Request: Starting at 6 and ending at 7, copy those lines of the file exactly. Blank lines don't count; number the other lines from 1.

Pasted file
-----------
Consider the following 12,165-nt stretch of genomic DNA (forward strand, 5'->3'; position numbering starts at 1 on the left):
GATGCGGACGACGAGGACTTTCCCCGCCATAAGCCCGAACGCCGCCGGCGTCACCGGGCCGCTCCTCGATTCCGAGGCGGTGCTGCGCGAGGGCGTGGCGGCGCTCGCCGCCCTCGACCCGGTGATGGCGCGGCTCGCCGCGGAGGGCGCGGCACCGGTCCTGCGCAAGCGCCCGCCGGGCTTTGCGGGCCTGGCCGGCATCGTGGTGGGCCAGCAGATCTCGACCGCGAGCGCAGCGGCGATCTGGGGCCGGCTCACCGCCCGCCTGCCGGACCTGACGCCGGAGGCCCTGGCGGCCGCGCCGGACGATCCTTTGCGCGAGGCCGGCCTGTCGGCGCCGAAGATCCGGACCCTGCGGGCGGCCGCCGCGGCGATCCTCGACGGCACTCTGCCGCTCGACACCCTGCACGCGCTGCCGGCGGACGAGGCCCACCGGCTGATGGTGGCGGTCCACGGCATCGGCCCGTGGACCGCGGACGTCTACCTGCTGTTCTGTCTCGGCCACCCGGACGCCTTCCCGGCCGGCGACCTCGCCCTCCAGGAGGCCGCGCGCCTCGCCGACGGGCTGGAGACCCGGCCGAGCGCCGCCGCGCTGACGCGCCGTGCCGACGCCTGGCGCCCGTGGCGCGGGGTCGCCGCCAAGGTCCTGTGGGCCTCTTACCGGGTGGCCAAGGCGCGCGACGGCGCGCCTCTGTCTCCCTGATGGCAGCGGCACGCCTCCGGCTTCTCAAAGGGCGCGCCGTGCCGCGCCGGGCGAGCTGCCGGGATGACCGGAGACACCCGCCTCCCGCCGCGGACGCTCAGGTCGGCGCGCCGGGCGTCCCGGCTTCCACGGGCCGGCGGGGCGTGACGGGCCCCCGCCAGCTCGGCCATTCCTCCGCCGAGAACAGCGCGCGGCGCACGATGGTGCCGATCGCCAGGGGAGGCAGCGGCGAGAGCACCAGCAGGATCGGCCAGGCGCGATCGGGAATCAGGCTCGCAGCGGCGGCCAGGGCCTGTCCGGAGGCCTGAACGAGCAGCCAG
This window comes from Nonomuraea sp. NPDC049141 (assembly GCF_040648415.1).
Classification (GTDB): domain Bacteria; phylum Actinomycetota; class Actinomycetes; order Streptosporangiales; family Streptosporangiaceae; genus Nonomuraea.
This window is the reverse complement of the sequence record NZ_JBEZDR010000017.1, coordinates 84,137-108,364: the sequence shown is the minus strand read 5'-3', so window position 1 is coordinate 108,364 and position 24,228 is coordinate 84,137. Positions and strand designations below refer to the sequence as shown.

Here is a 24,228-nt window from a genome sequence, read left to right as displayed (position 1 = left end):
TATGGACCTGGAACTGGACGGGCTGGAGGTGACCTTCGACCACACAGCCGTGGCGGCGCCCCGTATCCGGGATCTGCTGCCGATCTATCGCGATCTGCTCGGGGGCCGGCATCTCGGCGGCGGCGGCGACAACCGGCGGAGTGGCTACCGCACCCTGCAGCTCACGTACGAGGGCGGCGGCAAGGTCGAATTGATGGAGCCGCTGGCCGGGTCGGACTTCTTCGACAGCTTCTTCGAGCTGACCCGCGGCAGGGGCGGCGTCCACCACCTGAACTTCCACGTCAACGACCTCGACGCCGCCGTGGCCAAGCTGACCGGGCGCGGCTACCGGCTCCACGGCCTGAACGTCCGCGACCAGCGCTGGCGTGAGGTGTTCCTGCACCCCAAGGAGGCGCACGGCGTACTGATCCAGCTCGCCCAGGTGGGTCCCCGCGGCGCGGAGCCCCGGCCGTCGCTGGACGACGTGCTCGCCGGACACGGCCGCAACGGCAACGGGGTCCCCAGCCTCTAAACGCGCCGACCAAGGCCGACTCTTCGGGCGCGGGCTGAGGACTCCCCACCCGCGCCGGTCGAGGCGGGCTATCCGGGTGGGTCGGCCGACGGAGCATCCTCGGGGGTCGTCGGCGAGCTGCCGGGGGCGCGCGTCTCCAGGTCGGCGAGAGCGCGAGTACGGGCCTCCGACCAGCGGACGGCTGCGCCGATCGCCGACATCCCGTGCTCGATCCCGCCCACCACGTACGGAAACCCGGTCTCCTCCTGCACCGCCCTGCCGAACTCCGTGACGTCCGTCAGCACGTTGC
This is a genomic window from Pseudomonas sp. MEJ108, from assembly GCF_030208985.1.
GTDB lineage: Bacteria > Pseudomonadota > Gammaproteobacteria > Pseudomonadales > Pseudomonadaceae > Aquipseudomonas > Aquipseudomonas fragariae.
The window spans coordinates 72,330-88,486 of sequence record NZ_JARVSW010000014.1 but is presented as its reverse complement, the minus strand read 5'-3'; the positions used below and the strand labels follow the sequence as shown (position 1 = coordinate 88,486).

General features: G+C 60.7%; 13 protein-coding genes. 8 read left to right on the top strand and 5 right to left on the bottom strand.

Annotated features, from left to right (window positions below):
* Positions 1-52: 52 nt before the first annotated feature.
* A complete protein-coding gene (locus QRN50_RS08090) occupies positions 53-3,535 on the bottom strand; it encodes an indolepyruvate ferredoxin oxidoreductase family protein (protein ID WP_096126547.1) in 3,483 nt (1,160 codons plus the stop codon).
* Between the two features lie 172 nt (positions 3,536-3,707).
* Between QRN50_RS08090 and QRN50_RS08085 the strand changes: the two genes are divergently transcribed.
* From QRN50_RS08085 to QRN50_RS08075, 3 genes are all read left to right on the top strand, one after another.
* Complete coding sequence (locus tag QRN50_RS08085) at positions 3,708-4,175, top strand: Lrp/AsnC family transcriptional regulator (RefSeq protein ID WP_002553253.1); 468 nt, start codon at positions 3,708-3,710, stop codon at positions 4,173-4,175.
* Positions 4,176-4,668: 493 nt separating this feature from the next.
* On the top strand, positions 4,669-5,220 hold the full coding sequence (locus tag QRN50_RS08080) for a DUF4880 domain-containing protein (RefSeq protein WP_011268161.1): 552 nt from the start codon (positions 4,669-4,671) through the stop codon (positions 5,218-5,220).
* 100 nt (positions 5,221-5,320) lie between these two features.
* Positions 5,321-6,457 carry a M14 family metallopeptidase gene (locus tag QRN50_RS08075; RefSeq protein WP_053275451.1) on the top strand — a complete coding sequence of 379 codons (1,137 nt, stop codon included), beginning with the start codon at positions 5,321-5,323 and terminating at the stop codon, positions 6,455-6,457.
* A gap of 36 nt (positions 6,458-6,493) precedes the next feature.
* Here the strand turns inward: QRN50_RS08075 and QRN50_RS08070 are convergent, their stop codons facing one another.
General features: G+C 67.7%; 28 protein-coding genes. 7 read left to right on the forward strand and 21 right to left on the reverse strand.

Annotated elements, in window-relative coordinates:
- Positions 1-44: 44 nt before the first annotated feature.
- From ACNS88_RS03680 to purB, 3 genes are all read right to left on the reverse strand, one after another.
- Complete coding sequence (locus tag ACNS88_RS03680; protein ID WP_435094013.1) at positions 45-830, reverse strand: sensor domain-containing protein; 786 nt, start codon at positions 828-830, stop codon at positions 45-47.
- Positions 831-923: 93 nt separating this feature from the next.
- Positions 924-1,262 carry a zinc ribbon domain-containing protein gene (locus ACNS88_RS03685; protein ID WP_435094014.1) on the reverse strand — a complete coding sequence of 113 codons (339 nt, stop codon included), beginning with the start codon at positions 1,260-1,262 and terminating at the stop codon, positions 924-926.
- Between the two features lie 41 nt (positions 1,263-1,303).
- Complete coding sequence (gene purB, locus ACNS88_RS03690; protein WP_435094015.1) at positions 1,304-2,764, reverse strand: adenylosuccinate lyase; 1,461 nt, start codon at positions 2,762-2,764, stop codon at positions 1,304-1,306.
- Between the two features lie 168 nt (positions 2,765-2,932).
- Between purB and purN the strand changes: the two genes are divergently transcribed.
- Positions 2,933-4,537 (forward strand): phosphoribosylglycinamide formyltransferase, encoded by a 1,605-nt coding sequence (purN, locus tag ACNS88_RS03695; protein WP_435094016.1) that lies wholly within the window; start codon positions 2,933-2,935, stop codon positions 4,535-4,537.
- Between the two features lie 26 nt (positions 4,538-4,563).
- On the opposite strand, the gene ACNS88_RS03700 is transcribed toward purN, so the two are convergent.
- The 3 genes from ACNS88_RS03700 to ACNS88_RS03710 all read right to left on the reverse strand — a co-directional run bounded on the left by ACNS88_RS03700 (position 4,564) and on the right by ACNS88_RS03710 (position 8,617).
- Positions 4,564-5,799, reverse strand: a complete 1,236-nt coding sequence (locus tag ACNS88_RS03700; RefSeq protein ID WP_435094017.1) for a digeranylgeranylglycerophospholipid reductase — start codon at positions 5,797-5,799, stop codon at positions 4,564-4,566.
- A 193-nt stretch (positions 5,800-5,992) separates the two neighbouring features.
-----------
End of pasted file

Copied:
Here is a 24,228-nt window from a genome sequence, read left to right as displayed (position 1 = left end):
TATGGACCTGGAACTGGACGGGCTGGAGGTGACCTTCGACCACACAGCCGTGGCGGCGCCCCGTATCCGGGATCTGCTGCCGATCTATCGCGATCTGCTCGGGGGCCGGCATCTCGGCGGCGGCGGCGACAACCGGCGGAGTGGCTACCGCACCCTGCAGCTCACGTACGAGGGCGGCGGCAAGGTCGAATTGATGGAGCCGCTGGCCGGGTCGGACTTCTTCGACAGCTTCTTCGAGCTGACCCGCGGCAGGGGCGGCGTCCACCACCTGAACTTCCACGTCAACGACCTCGACGCCGCCGTGGCCAAGCTGACCGGGCGCGGCTACCGGCTCCACGGCCTGAACGTCCGCGACCAGCGCTGGCGTGAGGTGTTCCTGCACCCCAAGGAGGCGCACGGCGTACTGATCCAGCTCGCCCAGGTGGGTCCCCGCGGCGCGGAGCCCCGGCCGTCGCTGGACGACGTGCTCGCCGGACACGGCCGCAACGGCAACGGGGTCCCCAGCCTCTAAACGCGCCGACCAAGGCCGACTCTTCGGGCGCGGGCTGAGGACTCCCCACCCGCGCCGGTCGAGGCGGGCTATCCGGGTGGGTCGGCCGACGGAGCATCCTCGGGGGTCGTCGGCGAGCTGCCGGGGGCGCGCGTCTCCAGGTCGGCGAGAGCGCGAGTACGGGCCTCCGACCAGCGGACGGCTGCGCCGATCGCCGACATCCCGTGCTCGATCCCGCCCACCACGTACGGAAACCCGGTCTCCTCCTGCACCGCCCTGCCGAACTCCGTGACGTCCGTCAGCACGTTGC